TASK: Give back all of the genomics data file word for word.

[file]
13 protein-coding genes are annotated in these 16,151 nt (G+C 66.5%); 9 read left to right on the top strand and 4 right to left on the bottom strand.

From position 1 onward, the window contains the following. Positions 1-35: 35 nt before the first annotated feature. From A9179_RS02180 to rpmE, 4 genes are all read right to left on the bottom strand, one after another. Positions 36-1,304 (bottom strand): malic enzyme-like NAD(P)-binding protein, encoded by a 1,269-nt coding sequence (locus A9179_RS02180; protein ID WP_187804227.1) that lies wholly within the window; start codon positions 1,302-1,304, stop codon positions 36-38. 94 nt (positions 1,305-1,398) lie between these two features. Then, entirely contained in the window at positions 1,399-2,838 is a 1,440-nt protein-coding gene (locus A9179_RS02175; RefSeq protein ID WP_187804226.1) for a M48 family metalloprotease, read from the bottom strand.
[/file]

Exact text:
13 protein-coding genes are annotated in these 16,151 nt (G+C 66.5%); 9 read left to right on the top strand and 4 right to left on the bottom strand.

From position 1 onward, the window contains the following. Positions 1-35: 35 nt before the first annotated feature. From A9179_RS02180 to rpmE, 4 genes are all read right to left on the bottom strand, one after another. Positions 36-1,304 (bottom strand): malic enzyme-like NAD(P)-binding protein, encoded by a 1,269-nt coding sequence (locus A9179_RS02180; protein ID WP_187804227.1) that lies wholly within the window; start codon positions 1,302-1,304, stop codon positions 36-38. 94 nt (positions 1,305-1,398) lie between these two features. Then, entirely contained in the window at positions 1,399-2,838 is a 1,440-nt protein-coding gene (locus A9179_RS02175; RefSeq protein ID WP_187804226.1) for a M48 family metalloprotease, read from the bottom strand.